The Single Largest Cause of Writer's Block–Might Not Be What You Believe

Image courtesy of Cellar Door Films WANA Commons

Image courtesy of Cellar Door Films WANA Commons

Today, I’d like to talk about the single greatest reason for writer’s block (aside from laziness and fear, but we can chat about those another time). I spent years as an editor, and I believe I’m a pretty good one. I’ve taken stories that were train wrecks and helped the author create a best-seller. Just ask Piper Bayard about Firelands, LOL.

I had a unique ability to pull apart a story and locate what wasn’t working and why. Then I could guide that writer to the best book possible (without altering that writer’s voice). Editing is a skill, but it’s a different skill from creating. For instance, a person who restores historical houses isn’t necessarily someone who can draw a blueprint and build a new house. The restorer looks to the bones of the house and fixes what’s already standing to help create what the owner envisions.

Same with editing. There is less creating and more reverse-engineering.

When I initially began writing fiction, I was shocked how terrible I was at it. Oh, page to page, the writing was lovely. But as a whole? I kept creating mess after mess, a blob with no internal structure that made sense. To make matters worse, I would hit about 30-40, 000 words an hit a WALL. I was paralyzed with no idea how the story should progress.

This, then led to editing and reediting the beginning until I was just ready to throw myself in traffic.

I was blocked.

Was it the wrong story? Was the idea flawed? Oh, let me try something new. 

Writing can feel a little like THIS...

Writing can feel a little like THIS…

Yet, time after time the same thing happened. I’d hit the exact same spot and paralysis would set in. I kept reading craft books and yet, nothing clicked. I’d start some new writing teacher’s program and again. STUCK. I’d hear things like, “Write your ending first” and it just made me want to punch the person who said it.

How is this even possible? Write the ending. RIGHT. After I take my pet unicorn for a ride.

Then I took NYT best-selling author Bob Mayer’s Warrior Writer class. We spent two days doing what he calls a “conflict lock.” I still didn’t get it. Bob kept asking me what kind of protagonist I wanted. Who was she? I had her in mind and yet…the plot ideas would end up so complicated even I didn’t understand what the hell I was talking about.

After some time, I am sure Bob was probably ready to hairlip me. I know I was ready to hairlip myself.

In frustration, Bob finally said the words that changed everything, “Okay, Kristen. Stop talking to me or I will call the cops.”


Bob said, “Forget the protagonist. Let’s start with the antagonist. Who is he and what does he want?”

Image via Flikr Creative Commons courtesy of Robert Ellsworth Tyler

Image via Flikr Creative Commons courtesy of Robert Ellsworth Tyler

Everything changed, and I finally saw what I was doing wrong. I was creating my hero with no problem. I had to begin with the story problem first or plotting would be next to impossible. Why? I had no idea what the hell my protagonist was trying to SOLVE!

I also was carrying around misguided ideas of what an antagonist was.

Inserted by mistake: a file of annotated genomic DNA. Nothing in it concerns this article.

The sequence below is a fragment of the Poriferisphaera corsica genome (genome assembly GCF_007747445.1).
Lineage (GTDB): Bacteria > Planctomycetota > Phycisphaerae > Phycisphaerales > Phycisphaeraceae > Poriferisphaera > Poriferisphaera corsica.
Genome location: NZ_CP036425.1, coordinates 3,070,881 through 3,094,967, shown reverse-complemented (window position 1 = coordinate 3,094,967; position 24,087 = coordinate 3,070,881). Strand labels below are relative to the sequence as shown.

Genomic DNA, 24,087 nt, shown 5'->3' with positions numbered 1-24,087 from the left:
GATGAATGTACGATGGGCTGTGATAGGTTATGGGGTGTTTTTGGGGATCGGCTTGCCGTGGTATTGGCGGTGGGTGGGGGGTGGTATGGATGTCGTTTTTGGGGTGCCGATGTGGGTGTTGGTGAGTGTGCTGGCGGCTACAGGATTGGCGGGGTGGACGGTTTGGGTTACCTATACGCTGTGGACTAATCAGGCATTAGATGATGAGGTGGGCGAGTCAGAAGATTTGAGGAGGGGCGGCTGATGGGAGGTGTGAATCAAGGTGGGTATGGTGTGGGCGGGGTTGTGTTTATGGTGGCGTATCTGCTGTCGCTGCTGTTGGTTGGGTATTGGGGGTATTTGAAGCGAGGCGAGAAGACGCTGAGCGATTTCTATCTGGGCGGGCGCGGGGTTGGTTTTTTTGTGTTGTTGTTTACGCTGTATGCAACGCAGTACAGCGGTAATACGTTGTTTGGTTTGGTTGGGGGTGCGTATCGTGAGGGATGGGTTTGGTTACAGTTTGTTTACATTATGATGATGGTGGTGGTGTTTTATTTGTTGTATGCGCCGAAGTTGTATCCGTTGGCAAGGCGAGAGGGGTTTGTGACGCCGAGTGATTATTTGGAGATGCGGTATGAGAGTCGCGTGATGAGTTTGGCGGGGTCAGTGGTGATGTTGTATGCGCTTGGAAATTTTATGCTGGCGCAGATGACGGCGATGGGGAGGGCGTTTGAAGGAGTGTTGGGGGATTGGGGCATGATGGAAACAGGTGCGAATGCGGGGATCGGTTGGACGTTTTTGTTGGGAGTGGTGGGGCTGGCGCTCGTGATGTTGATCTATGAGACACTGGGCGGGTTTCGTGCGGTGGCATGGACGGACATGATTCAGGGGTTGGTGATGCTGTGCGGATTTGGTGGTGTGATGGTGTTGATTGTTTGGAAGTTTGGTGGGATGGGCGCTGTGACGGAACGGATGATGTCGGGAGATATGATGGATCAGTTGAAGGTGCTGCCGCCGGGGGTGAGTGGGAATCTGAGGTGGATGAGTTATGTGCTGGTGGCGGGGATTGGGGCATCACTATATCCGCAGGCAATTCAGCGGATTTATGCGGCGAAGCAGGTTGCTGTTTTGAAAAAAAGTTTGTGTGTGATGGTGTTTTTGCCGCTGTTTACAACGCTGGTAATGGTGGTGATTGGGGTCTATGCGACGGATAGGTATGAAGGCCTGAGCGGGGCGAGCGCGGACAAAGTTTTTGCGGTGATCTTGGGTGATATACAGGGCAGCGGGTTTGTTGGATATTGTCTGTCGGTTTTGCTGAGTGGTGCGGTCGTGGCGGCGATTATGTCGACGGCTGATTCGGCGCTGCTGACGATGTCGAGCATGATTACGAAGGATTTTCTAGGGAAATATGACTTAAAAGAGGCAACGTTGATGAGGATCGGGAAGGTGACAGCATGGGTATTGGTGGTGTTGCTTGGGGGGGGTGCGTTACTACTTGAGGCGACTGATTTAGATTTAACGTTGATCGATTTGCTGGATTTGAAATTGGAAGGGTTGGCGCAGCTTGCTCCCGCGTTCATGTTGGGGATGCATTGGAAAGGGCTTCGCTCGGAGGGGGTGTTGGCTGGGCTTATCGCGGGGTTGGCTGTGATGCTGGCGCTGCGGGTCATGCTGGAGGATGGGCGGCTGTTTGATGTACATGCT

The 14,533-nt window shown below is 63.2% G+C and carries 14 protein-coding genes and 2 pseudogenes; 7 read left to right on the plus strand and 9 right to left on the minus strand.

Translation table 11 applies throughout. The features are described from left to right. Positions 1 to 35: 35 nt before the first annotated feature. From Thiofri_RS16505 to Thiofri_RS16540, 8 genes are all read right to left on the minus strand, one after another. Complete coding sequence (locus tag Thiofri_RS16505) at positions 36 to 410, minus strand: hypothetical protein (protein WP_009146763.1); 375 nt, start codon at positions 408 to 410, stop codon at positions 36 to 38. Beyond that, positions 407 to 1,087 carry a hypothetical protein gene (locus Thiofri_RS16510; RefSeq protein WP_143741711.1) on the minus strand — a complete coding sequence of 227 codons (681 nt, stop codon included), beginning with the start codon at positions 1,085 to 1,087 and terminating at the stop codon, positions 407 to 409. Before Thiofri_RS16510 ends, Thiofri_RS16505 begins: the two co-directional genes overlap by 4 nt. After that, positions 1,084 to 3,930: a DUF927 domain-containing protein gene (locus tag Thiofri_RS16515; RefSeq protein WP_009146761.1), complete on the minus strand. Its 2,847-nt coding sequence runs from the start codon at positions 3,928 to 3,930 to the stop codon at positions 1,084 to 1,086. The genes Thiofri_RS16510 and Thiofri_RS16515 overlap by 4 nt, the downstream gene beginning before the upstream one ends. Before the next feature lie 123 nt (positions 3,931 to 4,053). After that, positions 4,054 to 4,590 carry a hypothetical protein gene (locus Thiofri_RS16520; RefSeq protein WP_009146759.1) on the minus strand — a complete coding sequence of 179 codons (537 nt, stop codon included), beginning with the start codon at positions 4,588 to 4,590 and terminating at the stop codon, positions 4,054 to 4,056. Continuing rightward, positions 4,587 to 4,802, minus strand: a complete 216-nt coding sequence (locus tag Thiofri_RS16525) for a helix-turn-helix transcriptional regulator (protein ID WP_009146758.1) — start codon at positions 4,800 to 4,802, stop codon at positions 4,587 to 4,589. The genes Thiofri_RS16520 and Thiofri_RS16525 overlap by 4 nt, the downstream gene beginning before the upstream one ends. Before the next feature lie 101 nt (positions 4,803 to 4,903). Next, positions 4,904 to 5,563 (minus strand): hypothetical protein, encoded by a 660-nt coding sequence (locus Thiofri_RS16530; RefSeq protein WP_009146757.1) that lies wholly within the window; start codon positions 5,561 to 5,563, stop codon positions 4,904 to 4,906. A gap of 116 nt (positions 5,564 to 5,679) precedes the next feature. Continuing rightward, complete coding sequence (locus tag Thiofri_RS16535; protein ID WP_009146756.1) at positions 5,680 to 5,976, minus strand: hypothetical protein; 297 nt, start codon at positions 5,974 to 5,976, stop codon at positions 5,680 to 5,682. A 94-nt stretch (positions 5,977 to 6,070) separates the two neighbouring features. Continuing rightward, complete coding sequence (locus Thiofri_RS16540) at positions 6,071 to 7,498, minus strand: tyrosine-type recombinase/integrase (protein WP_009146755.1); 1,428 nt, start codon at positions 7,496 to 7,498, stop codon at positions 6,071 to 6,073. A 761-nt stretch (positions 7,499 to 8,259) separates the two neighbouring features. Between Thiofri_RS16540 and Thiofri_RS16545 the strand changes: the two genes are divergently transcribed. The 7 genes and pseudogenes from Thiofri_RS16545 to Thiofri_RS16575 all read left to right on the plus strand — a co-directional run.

She is her OWN worst enemy.


Um, yeah…no.

This set me a on a new course. I stopped writing fiction altogether and threw everything I had into studying antagonists. I read stacks of novels, this time paying attention to the antagonists. I read psychological journals, profiling books, and tore apart every movie I watched (my husband has banned me from speaking during movies). I reverse engineered everything until I understood antagonists from every angle possible.

When most of us start out as baby writers, we only think of antagonists as villains. Buffalo Bill. Easy. But what if we don’t want to write about serial killers? And even if we DO want to write about serial killers, we can’t put the killer in every scene. A villain alone isn’t enough.

Don't make me toss you in my well....

Don’t make me toss you in my well….

High body count is still, as Les Edgerton would put it, a bad situation not conflict. Car chases and gun battles are not dramatic tension and can quickly become tedious in movies and books.

As I began to speak at more and more conferences, I saw how far-reaching this problem was. When I’d ask a writer to give me her pitch, I’d get something like this:

Well, it’s about a girl who is half-fairy and in high school, but she doesn’t know she has magic and, wait. Let me back up… Her mom fell in love with a vampire but then her mom had an affair with an evil fae and now their kingdom is in ruin because of werewolves and my character needs to find herself. She keeps having these dreams and there are these journals left by her aunt who was only 1/8 fae….

Kill…me…now *looks for closest wine bar*.

I started to realize what I had done to poor Bob (and I sent a letter of apology and a thank you for not slapping me). But it showed me something critical. Most new writers are backing into the story the wrong way.

With no clear antagonist, it is impossible to know the core story problem in need of resolution by Act Three. It’s impossible to plot (even good pantsers still have to know the story problem). It’s impossible to generate dramatic tension and what we are left with is melodrama….and a great way of getting STUCK at 30,000 words and wanting to kill ourselves and give up being novelists.